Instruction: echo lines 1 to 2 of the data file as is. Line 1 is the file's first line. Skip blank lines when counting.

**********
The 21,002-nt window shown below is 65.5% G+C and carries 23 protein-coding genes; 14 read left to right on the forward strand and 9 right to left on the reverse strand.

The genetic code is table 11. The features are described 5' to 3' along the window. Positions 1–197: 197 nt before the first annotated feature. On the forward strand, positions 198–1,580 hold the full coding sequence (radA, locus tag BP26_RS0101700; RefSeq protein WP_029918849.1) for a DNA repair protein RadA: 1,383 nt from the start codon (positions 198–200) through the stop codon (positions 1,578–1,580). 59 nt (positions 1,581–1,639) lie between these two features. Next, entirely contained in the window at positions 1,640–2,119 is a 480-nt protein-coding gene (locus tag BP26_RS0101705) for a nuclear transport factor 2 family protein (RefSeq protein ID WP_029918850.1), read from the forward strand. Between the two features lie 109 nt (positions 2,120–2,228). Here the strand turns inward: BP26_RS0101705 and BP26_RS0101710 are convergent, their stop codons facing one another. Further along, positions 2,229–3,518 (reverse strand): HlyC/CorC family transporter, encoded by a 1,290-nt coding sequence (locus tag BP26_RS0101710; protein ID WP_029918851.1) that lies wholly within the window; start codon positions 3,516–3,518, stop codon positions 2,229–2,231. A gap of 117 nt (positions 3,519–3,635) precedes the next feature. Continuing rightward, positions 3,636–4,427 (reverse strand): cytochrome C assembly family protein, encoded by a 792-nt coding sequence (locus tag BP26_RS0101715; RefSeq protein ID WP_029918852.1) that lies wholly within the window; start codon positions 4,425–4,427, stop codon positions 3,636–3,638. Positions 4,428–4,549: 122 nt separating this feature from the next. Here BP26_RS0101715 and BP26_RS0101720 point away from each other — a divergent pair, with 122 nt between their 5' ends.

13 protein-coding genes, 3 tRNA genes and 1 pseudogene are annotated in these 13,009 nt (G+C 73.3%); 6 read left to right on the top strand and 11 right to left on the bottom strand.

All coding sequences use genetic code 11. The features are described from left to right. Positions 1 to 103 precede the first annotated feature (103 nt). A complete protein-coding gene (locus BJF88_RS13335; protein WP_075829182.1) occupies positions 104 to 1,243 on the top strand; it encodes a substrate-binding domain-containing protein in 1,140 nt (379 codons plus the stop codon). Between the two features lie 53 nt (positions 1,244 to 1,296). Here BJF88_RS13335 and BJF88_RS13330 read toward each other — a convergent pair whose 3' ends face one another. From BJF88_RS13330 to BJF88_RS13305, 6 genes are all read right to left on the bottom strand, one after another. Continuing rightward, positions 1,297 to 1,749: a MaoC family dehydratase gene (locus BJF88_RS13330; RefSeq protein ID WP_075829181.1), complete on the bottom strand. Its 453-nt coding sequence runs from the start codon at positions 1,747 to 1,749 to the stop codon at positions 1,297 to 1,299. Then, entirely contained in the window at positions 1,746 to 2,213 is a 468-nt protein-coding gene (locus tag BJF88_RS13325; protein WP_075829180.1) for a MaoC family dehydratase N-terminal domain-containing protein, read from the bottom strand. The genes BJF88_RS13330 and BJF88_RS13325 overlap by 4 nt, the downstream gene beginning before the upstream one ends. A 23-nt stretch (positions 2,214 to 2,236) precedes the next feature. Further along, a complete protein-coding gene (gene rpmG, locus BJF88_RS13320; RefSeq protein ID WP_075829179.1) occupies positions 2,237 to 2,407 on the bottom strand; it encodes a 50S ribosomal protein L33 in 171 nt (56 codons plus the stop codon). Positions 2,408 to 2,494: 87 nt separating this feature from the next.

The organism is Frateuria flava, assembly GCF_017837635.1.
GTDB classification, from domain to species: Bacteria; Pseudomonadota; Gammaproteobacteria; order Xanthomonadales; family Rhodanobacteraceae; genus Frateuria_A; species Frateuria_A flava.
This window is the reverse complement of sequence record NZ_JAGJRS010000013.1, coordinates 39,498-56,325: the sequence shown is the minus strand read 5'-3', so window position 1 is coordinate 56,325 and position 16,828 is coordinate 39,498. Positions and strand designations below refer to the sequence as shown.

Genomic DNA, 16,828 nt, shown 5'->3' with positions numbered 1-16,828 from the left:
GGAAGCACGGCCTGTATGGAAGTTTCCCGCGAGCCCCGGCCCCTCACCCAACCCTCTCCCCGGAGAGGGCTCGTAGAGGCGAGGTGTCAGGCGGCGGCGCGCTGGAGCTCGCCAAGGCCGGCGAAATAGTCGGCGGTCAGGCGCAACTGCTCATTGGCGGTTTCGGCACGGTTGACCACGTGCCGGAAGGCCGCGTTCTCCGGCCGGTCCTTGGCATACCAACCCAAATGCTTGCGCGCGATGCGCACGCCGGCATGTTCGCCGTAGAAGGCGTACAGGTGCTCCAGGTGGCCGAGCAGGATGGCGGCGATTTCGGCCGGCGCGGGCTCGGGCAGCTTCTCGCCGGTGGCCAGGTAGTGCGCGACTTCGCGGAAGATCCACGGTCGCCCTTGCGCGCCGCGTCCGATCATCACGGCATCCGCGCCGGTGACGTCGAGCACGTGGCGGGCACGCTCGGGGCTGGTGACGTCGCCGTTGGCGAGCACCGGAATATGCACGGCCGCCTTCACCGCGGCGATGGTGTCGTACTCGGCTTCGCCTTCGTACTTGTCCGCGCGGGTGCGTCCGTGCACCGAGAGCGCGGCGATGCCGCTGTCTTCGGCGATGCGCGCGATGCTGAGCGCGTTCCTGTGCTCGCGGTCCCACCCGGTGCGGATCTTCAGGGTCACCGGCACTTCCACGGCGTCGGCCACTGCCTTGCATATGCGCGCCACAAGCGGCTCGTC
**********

The 21,002-nt window shown below is 65.5% G+C and carries 23 protein-coding genes; 14 read left to right on the forward strand and 9 right to left on the reverse strand.

The genetic code is table 11. The features are described 5' to 3' along the window. Positions 1–197: 197 nt before the first annotated feature. On the forward strand, positions 198–1,580 hold the full coding sequence (radA, locus tag BP26_RS0101700; RefSeq protein WP_029918849.1) for a DNA repair protein RadA: 1,383 nt from the start codon (positions 198–200) through the stop codon (positions 1,578–1,580). 59 nt (positions 1,581–1,639) lie between these two features. Next, entirely contained in the window at positions 1,640–2,119 is a 480-nt protein-coding gene (locus tag BP26_RS0101705) for a nuclear transport factor 2 family protein (RefSeq protein ID WP_029918850.1), read from the forward strand. Between the two features lie 109 nt (positions 2,120–2,228). Here the strand turns inward: BP26_RS0101705 and BP26_RS0101710 are convergent, their stop codons facing one another. Further along, positions 2,229–3,518 (reverse strand): HlyC/CorC family transporter, encoded by a 1,290-nt coding sequence (locus tag BP26_RS0101710; protein ID WP_029918851.1) that lies wholly within the window; start codon positions 3,516–3,518, stop codon positions 2,229–2,231. A gap of 117 nt (positions 3,519–3,635) precedes the next feature. Continuing rightward, positions 3,636–4,427 (reverse strand): cytochrome C assembly family protein, encoded by a 792-nt coding sequence (locus tag BP26_RS0101715; RefSeq protein ID WP_029918852.1) that lies wholly within the window; start codon positions 4,425–4,427, stop codon positions 3,636–3,638. Positions 4,428–4,549: 122 nt separating this feature from the next. Here BP26_RS0101715 and BP26_RS0101720 point away from each other — a divergent pair, with 122 nt between their 5' ends.